I started this page during a frustrating nightly debugging session trying to isolate a driver issue in a MacOS driver. It describes a general approach how to debug an issue in a Game or any other application that uses Direct3D.
Is it a D3D Bug ?
The first question is if the bug is actually caused by Direct3D. Many crashes can result from any part of Wine, even broken graphics could come from incorrect file loading. To find a bug it is essential to locate the component it is located in.
A good way to test this is to test the application with WineD3D compiled for Win32 on Windows. wined3d.dll, d3d8.dll and d3d9.dll can be compiled for Win32 using mingw. ddraw.dll does not yet work unfortunately (refer to WineD3DOnWindows for details). If it still works, chances are that the bug is not in d3d. If it doesn't, the issue is most likely in WineD3D.
Driver bug vs Wine bug
Wine sits only in the middle of the game and the graphics driver. If the graphics driver is broken, Wine can't fix that. If a game runs on one card, but not on another, it can be, but does not have to be a bug in the driver. A card may trigger a broken codepath in WineD3D. Then the app runs on one card only, but not on the others, but the fault is still in WineD3D.
A useful test is to disable extensions on both cards. This can be done in directx.c, by commenting out lines on top of the table. Disable extensions that exist on the broken card, but not on good ones to prevent WineD3D from entering broken specialized codepaths. Disable specialized extensions on the good card to find out if a general codepath is broken and only the general one works. Disabling extensions may also isolate real driver issues.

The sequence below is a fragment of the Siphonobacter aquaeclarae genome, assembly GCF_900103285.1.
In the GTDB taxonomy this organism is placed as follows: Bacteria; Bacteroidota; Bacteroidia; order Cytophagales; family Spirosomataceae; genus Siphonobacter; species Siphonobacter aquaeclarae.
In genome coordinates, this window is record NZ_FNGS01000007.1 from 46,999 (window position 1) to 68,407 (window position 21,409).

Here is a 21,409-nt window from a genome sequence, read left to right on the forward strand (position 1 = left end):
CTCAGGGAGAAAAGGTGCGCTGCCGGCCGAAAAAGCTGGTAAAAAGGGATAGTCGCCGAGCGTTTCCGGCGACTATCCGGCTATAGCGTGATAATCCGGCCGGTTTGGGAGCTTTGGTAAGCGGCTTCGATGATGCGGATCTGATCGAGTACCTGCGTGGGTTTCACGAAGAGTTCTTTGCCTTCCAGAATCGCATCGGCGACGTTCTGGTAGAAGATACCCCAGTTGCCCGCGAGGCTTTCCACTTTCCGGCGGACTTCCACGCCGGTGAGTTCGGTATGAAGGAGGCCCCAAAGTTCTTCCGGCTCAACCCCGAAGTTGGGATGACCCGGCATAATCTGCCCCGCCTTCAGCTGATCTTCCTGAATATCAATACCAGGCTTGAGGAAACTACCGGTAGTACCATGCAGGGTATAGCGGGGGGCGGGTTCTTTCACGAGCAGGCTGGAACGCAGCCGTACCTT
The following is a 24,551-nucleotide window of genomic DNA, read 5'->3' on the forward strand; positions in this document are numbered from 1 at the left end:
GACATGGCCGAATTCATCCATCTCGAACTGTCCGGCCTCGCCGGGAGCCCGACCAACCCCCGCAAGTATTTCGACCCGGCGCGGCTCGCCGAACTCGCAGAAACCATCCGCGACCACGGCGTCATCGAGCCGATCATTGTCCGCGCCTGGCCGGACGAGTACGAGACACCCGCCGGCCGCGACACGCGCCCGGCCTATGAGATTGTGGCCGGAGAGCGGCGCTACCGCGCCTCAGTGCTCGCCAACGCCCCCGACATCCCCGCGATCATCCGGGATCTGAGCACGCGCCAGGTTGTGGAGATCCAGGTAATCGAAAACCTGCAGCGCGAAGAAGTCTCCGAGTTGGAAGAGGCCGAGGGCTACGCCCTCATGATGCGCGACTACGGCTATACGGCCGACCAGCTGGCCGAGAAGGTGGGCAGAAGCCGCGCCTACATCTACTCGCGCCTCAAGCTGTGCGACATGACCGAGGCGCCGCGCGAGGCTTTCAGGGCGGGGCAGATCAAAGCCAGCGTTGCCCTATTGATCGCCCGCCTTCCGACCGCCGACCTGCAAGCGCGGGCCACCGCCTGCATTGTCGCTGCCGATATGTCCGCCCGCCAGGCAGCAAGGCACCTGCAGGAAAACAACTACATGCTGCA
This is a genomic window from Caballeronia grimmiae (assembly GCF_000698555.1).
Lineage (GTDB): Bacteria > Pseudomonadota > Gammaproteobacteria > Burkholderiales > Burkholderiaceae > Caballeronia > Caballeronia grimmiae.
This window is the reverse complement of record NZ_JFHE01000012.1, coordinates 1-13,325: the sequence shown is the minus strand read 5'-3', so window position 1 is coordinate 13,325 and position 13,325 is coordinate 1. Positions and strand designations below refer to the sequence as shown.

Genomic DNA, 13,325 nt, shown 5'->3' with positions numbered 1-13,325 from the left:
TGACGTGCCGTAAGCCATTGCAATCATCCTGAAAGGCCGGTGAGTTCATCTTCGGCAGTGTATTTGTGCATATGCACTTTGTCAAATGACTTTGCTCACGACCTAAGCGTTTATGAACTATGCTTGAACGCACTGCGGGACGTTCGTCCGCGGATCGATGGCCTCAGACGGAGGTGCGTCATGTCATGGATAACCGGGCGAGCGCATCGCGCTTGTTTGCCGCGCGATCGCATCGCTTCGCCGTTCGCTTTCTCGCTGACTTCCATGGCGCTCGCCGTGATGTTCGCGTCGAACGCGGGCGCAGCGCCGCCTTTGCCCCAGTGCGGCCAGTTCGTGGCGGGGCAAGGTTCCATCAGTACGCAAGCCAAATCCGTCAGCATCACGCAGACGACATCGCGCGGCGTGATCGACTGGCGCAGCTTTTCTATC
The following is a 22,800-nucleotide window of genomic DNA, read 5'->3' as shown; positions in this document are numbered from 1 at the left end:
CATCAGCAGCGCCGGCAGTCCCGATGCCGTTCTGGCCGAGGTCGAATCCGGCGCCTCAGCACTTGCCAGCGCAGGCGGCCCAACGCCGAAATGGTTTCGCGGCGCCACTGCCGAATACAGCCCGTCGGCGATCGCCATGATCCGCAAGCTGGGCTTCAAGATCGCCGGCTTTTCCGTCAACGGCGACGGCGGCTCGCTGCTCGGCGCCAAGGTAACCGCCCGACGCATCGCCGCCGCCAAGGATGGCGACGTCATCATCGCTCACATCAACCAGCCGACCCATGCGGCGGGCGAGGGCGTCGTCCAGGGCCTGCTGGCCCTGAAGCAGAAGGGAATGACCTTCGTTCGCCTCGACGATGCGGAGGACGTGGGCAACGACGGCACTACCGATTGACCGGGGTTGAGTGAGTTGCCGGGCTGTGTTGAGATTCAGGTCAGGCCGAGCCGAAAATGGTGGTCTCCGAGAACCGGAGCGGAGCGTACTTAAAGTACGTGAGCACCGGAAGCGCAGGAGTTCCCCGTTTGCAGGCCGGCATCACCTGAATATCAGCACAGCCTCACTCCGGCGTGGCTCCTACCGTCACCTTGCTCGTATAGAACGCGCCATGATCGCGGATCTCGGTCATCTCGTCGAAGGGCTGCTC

When the feature is isolated, it has to be checked that WineD3D's behavior is according to the specification. If it is, try to isolate the problem in a stand alone OpenGL test application and report to the graphics driver. Otherwise, WineD3D is broken.
Capability flag problems
If an application does not work, WineD3D could execute the commands the application is calling incorrectly. Or WineD3D reports bad capability flags(see directx.c, IWineD3DImpl_GetDeviceCaps) or return values which cause the application to run into a broken codepath. PIX for Windows from the DirectX sdk is helpful to isolate this. It allows to record call logs similar to +d3d9 logs for D3D9 apps. Those can be compared to a +d3d9 log. If the application behaves differently, it can be a capability flag problem.
Note: Applications are often only aware of ATI and Nvidia cards, and caps from other drivers confuse them. Especially the reference rasterizer confuses applications. Some applications have been found to be broken in the reference rasterizer in the same way as they were on Wine.
Many more typical issues need descriptions. Vertex vs fragment processing issues; Crashes; Framebuffer assembly; Texture loading, using textures, texture addressing; State management state tracking issues; Performance problems; Debugging shader problems. Special tools provided by Nvidia, ATI and Apple, ...